**Section 7: Formulas and Functions
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A formula is a mathematical rule for doing a specific calculation. It's generally stated in symbolic and equation form.

** Example 24 ***d = rt is used to express "distance equals rate times time".*

**Example 25** *P = 21 + 2w is used to express "Perimeter of a rectangle equals two times length plus two times width".*

Example 26*i= Prt tells how much simple interest a principle investment will earn in a given time.*

You use a formula by replacing the variable(s) with the value(s) you know and calculating the value(s) for the variable(s) you don't know. Consider the perimeter formula. If I know the length is 5 feet and the width is 3 feet, I can substitute these into the formula and get P = 2(5) + 2(3). Then, following the order of operations, I can calculate the perimeter to be 16 feet.

Sometimes, however, a formula isn't in the form we want. Consider the perimeter formula again. Perhaps I know the perimeter is 20 feet and the width is 3 feet. Then I would want to know the length. When I substitute the known values into the formula I get 20 = 21+2(3). Using algebra, I can "solve" this for I. Another option would have been to "solve" the original formula for 1 and get a new formula. The next section covers the algebraic skills needed to do this.

A **function** is a particular type of formula. The main idea to keep in mind is "input" and "output". A function is a formula with a particular input variable (or variables) and particular output variable (or variables). Generically speaking, *y* is the output, *x* is the input, and *f* is the function. When you see *y = f(x)* that means that *x* is input into a function formula *f *and *y* is the output. In words we say "*y* equals *f* of *x*". For example if *f(x) = *2*x* +5 then *y = f(x) *means that we take any input *x*, multiply it by 2, add 5 to the answer, and get a *y* output. In this case *f*(3) is 2(3) +5 or 11. Then *y* = 11.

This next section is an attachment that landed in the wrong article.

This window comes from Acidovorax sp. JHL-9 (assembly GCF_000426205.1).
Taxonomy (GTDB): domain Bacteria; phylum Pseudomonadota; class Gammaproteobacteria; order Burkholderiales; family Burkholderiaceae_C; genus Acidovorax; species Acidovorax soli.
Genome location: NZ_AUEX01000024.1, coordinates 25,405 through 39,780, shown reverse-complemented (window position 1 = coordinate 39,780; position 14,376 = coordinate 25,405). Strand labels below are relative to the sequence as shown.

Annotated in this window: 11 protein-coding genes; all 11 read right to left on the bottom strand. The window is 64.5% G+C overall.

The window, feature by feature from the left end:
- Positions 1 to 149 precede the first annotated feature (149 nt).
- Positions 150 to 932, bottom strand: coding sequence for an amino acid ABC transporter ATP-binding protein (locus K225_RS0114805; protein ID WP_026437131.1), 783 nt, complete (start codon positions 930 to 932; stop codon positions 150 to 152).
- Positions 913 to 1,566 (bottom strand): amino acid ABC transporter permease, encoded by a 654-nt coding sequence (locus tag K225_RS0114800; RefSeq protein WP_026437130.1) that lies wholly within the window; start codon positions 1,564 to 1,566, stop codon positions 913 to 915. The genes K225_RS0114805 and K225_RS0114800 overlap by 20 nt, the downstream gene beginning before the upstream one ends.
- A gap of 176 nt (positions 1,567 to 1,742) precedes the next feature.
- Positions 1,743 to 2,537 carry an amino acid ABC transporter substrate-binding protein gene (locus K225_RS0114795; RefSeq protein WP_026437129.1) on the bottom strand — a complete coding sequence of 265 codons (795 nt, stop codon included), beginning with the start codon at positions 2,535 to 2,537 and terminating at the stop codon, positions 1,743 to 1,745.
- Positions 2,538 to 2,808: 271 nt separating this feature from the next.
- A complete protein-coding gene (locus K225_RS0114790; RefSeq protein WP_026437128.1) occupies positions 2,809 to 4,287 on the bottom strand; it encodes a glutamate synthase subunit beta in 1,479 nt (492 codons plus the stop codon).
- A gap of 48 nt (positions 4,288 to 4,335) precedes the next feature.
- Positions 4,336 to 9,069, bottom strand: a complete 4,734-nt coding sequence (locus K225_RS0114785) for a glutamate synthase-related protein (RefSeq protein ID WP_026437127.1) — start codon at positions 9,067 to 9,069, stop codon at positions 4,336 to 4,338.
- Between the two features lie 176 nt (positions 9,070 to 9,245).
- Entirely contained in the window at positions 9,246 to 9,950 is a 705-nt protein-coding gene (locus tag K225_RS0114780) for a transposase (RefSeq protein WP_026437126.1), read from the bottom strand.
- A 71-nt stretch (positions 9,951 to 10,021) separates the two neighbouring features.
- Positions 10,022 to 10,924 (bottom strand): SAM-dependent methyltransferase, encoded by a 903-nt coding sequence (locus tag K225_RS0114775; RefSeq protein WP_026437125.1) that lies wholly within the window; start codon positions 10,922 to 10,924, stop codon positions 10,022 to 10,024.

Although most of the functions in basic probability and statistics will only have a single input in their formulas, other functions can have multiple inputs. For example, the perimeter formula used before is a function with two inputs, *l* and *w*. We could write it *Perimeter = P(l, w) = 21 +2w*.

An important rule about functions is that a function ** cannot** get different outputs for a single input or set of inputs. Let's stick with the perimeter example. If I use 5 and 4 as inputs, P(5,3) = 2(5) +2(4) = 10 +8 = 18. If I try it again tomorrow with 5 and 4 again, I'll get 18 again. The numbers 5 and 4 make a single set of inputs, so if this is a function, they cannot give me a different output. Notice that this is a one way rule. There is not a similar restriction on outputs. **A single output **can be obtained by **different inputs**. For example P(6,3) = 2(6) + 2(3) is also equal to 18.

This is a subtle point and sometimes confusing. Look at bold words in the previous paragraph. Different outputs with single input is a no-no. A single output with different inputs is OK.